Like other Indigenous people in the early stages of reclaiming traditions, Kristi Talbot, a Mohawk woman with ties to the Six Nations community in Ontario, is prioritizing language revitalization.
“I’ve been taught by elders that passing on the language strengthens [our] values, as our traditions are woven into every word,” said Talbot, 32.
“As my mother broke generational curses herself, I hope to continue on that trend and do the same.”
Talbot, who is a new mother, is translating nursery rhymes into Kanien’keha (Mohawk) to share with her daughter and other families. It’s part of the process of bringing inherited blood memory of culture and language back to the surface.
“As a mother you want to pass on the good that you were gifted,” she said.
Talbot’s language journey began long before her daughter was born. At age 23, she graduated from early childhood education and began working for Aboriginal Head Start, a program based in Fort Erie, Ont., designed to teach culture and language to children in a parent-and-student environment.
She learned pieces of Kanien’keha while working in the program, like colours, animals and numbers. Later, she saw the difference in young students’ lives as they learned the language and fell in love with it.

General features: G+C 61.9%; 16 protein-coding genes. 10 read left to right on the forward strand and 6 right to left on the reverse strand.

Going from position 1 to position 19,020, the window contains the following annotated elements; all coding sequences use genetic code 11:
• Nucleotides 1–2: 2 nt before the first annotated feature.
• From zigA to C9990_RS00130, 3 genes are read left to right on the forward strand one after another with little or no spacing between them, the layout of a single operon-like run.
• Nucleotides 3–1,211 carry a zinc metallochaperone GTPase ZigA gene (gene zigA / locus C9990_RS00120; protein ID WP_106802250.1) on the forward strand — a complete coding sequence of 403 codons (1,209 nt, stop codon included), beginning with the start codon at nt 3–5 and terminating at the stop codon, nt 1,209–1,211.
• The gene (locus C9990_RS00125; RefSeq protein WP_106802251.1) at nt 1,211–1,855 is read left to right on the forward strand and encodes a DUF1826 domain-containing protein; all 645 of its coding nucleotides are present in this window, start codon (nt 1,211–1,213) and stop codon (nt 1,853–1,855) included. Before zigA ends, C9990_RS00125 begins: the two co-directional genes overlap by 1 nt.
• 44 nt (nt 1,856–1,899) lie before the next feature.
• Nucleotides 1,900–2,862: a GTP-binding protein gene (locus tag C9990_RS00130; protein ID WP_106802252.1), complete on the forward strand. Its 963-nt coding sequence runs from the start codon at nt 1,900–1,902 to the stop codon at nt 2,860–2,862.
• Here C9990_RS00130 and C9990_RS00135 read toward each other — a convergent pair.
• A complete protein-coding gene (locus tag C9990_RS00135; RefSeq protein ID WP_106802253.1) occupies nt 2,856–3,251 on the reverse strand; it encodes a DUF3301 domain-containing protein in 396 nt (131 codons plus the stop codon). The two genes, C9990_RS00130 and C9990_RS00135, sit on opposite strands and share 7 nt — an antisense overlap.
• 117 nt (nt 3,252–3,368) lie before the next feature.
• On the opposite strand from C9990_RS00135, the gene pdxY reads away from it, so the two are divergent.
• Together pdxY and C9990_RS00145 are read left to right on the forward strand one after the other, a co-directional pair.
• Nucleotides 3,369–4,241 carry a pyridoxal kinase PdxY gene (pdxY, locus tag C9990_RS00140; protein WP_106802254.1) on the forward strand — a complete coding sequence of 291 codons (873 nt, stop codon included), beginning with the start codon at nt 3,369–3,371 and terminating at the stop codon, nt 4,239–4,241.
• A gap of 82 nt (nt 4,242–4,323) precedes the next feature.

I’ve been taught by elders that passing on the language strengthens [our] values, as our traditions are woven into every word.– Kristi Talbot
She then completed a two-year Mohawk language program with Onkwawenna Kentyohkwa, an organization based on Six Nations, and began creating curriculum for organizations like Fort Erie Aboriginal Head Start, Niwasa Head Start, Upper Canada District School Board and the Akwesasne Board of Education.
Then, when she became pregnant last year, she started to translate nursery rhymes.
“I thought ‘I still want to teach the language,’ so I reached out to see if there was any interest [from other new parents to learn],” she said.
There were over 100 responses to her inquiry first placed on social media channels in November, 2021. She garnered 67 students in the end for virtual classes, with a wide range of backgrounds including mothers, grandmothers, fathers, educators and caretakers.